The problems and answers do not lie solely in the court of creative businesses. We have areas all over the country that need rejuvenation, with empty business premises across the country. I’ve been to meetings with business people and local authorities at which they too are trying to solve their problems by hiring someone who does not understand the real issue. They want to solve the problem of reduced investment and falling footfall by leaving premises empty at a very high rental and very high business rates. The result is no-one paying rent or business rates and fewer people visiting the area because a large percentage of the premises are empty.
What could be done is to create a nonprofit organisation that purchases a percentage of those empty premises and rents them out at a low rate, with low business rates, to creative businesses. After an initial period of time, the rent and business rates will increase to a percentage rate of the net profits of the businesses involved. In this way, an environment is created that allows creative people to work to their strengths, innovate, and take risks. The result is stable, vibrant businesses in properties that were previously empty and/or derelict. These businesses will grow and increase their profit margin to contribute more to the nonprofit over time. That added contribution can then be reinvested in the nonprofit and go on to help other creative businesses. Those that take longer to establish have a secure framework in which to do that. The other businesses in the area, will benefit from greater footfall and a more vibrant environment that is attractive to customers. Most importantly, it fosters diversity and a business community that is stable and attractive to visitors and investors.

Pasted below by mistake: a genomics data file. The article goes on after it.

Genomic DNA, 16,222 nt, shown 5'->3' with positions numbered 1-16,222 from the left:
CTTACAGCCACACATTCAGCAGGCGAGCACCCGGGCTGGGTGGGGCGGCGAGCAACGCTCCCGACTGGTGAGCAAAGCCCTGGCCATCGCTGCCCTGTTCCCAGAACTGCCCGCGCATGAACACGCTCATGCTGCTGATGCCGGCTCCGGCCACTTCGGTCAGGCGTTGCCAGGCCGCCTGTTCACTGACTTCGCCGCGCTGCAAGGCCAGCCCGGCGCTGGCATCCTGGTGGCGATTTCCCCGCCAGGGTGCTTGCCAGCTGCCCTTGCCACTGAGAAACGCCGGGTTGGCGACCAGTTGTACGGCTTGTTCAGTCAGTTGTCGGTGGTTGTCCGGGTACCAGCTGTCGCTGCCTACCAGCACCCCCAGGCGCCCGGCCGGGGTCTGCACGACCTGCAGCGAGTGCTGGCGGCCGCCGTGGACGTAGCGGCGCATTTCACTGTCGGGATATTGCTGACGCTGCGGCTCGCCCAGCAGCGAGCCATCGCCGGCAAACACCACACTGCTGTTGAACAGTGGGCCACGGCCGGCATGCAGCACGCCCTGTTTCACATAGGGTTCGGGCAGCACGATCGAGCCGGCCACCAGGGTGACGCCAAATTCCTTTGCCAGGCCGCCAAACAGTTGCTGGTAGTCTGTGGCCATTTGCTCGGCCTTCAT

But to do this it takes everyone, on all sides, to be bold and unafraid to shake things up a little. To stop trying to make a business model designed to work in a metropolis function in a regional setting. To take a small risk in stepping forward, rather than fading into the background